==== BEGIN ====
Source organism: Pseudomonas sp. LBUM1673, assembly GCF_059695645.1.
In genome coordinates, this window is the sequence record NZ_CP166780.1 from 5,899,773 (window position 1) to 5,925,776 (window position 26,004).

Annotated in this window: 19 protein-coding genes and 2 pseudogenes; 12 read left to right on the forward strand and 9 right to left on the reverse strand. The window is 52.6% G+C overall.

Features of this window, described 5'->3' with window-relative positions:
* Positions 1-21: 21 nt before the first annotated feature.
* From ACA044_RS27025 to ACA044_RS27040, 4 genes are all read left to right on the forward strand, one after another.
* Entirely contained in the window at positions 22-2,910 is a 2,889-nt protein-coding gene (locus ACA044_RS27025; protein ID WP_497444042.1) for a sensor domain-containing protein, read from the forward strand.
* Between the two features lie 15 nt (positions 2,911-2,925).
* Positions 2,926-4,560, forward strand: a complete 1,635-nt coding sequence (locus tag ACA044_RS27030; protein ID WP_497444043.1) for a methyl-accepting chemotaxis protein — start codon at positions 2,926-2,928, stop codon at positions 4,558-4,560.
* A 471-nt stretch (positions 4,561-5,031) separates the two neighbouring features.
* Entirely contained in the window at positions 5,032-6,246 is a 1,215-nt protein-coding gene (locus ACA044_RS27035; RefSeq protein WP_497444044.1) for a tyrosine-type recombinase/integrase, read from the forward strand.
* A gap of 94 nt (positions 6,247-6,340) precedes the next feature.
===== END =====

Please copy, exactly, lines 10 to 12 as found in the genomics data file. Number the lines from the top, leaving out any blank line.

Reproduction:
* A 471-nt stretch (positions 4,561-5,031) separates the two neighbouring features.
* Entirely contained in the window at positions 5,032-6,246 is a 1,215-nt protein-coding gene (locus ACA044_RS27035; RefSeq protein WP_497444044.1) for a tyrosine-type recombinase/integrase, read from the forward strand.
* A gap of 94 nt (positions 6,247-6,340) precedes the next feature.